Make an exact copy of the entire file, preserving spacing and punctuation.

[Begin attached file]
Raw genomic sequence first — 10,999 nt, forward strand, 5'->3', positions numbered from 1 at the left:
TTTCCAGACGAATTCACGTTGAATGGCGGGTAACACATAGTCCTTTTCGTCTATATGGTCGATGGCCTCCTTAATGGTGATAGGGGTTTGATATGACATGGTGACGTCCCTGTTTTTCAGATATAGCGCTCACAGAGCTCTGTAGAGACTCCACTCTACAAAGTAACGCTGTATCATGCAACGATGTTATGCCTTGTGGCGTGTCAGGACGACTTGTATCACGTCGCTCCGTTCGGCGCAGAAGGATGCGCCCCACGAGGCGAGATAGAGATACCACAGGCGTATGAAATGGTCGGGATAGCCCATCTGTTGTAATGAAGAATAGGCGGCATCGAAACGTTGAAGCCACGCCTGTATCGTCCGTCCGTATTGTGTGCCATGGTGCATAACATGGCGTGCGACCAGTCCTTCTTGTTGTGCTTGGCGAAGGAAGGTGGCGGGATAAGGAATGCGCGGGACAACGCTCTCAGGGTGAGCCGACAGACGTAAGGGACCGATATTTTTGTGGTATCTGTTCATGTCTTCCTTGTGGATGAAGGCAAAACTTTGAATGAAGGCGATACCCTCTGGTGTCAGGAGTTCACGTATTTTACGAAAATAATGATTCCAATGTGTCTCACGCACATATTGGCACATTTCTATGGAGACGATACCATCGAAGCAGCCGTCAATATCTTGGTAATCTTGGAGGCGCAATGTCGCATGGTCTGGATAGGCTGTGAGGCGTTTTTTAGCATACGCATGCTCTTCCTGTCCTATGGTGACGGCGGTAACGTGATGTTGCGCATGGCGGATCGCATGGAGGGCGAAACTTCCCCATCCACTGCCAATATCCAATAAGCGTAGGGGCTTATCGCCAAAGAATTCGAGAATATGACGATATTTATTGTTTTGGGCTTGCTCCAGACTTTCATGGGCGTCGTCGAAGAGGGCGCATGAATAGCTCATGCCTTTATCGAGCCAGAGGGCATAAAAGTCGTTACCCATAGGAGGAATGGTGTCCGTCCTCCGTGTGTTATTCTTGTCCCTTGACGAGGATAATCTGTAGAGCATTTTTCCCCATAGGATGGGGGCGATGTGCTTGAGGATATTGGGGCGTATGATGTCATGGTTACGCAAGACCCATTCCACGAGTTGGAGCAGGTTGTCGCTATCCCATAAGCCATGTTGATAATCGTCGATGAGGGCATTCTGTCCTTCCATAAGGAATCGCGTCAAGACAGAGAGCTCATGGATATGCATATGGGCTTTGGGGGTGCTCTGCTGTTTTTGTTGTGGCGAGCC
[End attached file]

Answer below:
Raw genomic sequence first — 10,999 nt, forward strand, 5'->3', positions numbered from 1 at the left:
TTTCCAGACGAATTCACGTTGAATGGCGGGTAACACATAGTCCTTTTCGTCTATATGGTCGATGGCCTCCTTAATGGTGATAGGGGTTTGATATGACATGGTGACGTCCCTGTTTTTCAGATATAGCGCTCACAGAGCTCTGTAGAGACTCCACTCTACAAAGTAACGCTGTATCATGCAACGATGTTATGCCTTGTGGCGTGTCAGGACGACTTGTATCACGTCGCTCCGTTCGGCGCAGAAGGATGCGCCCCACGAGGCGAGATAGAGATACCACAGGCGTATGAAATGGTCGGGATAGCCCATCTGTTGTAATGAAGAATAGGCGGCATCGAAACGTTGAAGCCACGCCTGTATCGTCCGTCCGTATTGTGTGCCATGGTGCATAACATGGCGTGCGACCAGTCCTTCTTGTTGTGCTTGGCGAAGGAAGGTGGCGGGATAAGGAATGCGCGGGACAACGCTCTCAGGGTGAGCCGACAGACGTAAGGGACCGATATTTTTGTGGTATCTGTTCATGTCTTCCTTGTGGATGAAGGCAAAACTTTGAATGAAGGCGATACCCTCTGGTGTCAGGAGTTCACGTATTTTACGAAAATAATGATTCCAATGTGTCTCACGCACATATTGGCACATTTCTATGGAGACGATACCATCGAAGCAGCCGTCAATATCTTGGTAATCTTGGAGGCGCAATGTCGCATGGTCTGGATAGGCTGTGAGGCGTTTTTTAGCATACGCATGCTCTTCCTGTCCTATGGTGACGGCGGTAACGTGATGTTGCGCATGGCGGATCGCATGGAGGGCGAAACTTCCCCATCCACTGCCAATATCCAATAAGCGTAGGGGCTTATCGCCAAAGAATTCGAGAATATGACGATATTTATTGTTTTGGGCTTGCTCCAGACTTTCATGGGCGTCGTCGAAGAGGGCGCATGAATAGCTCATGCCTTTATCGAGCCAGAGGGCATAAAAGTCGTTACCCATAGGAGGAATGGTGTCCGTCCTCCGTGTGTTATTCTTGTCCCTTGACGAGGATAATCTGTAGAGCATTTTTCCCCATAGGATGGGGGCGATGTGCTTGAGGATATTGGGGCGTATGATGTCATGGTTACGCAAGACCCATTCCACGAGTTGGAGCAGGTTGTCGCTATCCCATAAGCCATGTTGATAATCGTCGATGAGGGCATTCTGTCCTTCCATAAGGAATCGCGTCAAGACAGAGAGCTCATGGATATGCATATGGGCTTTGGGGGTGCTCTGCTGTTTTTGTTGTGGCGAGCC